#7
i thought it was a really good post - nice one.........
#8
ashley2411
i thought it was a really good post - nice one.........


Karim786
shavedbrow yeah, lets face it, most of your jokes are hardly humorous . . . :p


:p:w00t:
1 Like #9
skusey
sorry, bit too highbrow for here:whistling:


what was wrong with saying it was an interesting post?
It wasn't said in a sarcastic manner, I feel hurt now. I acctually meant that I had found it interesting.
#10
bellabonkers
what was wrong with saying it was an interesting post?
It wasn't said in a sarcastic manner, I feel hurt now. I acctually meant that I had found it interesting.


not you, I meant it to read that some people liked it, sorry:thumbsup:
#11
In days of old,
when knights were bold,
and women weren't invented,
men drilled holes,
in telegraph poles,
and walked away contented!
#12
skusey
not you, I meant it to read that some people liked it, sorry:thumbsup:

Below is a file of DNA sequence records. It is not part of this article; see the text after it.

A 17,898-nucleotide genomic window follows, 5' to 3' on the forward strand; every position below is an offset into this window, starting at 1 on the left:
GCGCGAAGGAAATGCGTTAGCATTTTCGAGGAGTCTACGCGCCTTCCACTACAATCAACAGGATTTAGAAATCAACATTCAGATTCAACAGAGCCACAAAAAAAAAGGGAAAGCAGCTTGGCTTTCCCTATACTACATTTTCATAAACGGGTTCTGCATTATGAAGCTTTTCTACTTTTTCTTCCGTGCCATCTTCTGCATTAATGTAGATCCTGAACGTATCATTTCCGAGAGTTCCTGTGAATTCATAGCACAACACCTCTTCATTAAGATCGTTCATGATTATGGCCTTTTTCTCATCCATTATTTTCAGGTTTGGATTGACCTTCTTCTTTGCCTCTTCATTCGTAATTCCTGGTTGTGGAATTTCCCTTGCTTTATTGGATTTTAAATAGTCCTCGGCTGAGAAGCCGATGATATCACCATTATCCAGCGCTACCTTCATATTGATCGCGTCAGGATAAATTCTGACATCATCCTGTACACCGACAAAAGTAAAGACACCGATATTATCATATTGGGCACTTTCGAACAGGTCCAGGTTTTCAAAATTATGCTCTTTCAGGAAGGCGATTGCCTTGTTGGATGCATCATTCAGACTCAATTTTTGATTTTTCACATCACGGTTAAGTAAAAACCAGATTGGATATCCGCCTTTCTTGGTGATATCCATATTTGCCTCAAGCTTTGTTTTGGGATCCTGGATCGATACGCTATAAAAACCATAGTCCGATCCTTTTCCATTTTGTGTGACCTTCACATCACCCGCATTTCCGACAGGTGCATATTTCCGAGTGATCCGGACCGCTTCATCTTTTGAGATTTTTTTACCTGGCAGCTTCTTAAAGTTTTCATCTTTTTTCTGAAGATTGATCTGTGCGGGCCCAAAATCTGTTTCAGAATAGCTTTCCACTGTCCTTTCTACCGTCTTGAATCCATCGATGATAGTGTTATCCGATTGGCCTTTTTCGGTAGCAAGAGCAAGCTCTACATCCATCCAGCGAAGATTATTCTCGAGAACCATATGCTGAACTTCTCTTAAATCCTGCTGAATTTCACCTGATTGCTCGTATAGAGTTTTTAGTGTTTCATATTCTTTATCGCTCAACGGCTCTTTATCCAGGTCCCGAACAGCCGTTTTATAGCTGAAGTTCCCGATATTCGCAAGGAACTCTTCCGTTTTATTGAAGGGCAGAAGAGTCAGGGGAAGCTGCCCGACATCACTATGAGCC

ah, ok - all is forgiven then. I guess I missread your post :)
#13
bellabonkers
ah, ok - all is forgiven then. I guess I missread your post :)


gave you rep as i upset you:oops:
#14
skusey
gave you rep as i upset you:oops:


I noticed :) you didn't upset me I just thought what I had said was taken the wrong way - then I went and did the very same lol whoops:oops:
#15
that was really interesting
#16
skusey - you missed the final para out of your cut and paste job.

Here it is:

And now, after putting this page together, I find that some of the information included is kinda spurious ... proving you can fool most of the people some of the time, some of the people most of the time, and Buddy ... well, you can probably fool him all of the time (paraphrasing Abraham Lincoln ... I never knew him personally).
#17
From the Hoax:
The floor was dirt. Only the wealthy had something other than dirt, hence the saying "dirt poor." The wealthy had slate floors that would get slippery in the winter when wet, so they spread thresh (straw) on the floor to help keep their footing. As the winter wore on, they kept adding more thresh until when you opened the door it would all start slipping outside. A piece of wood was placed in the entranceway-hence, a "thresh hold."



The Facts: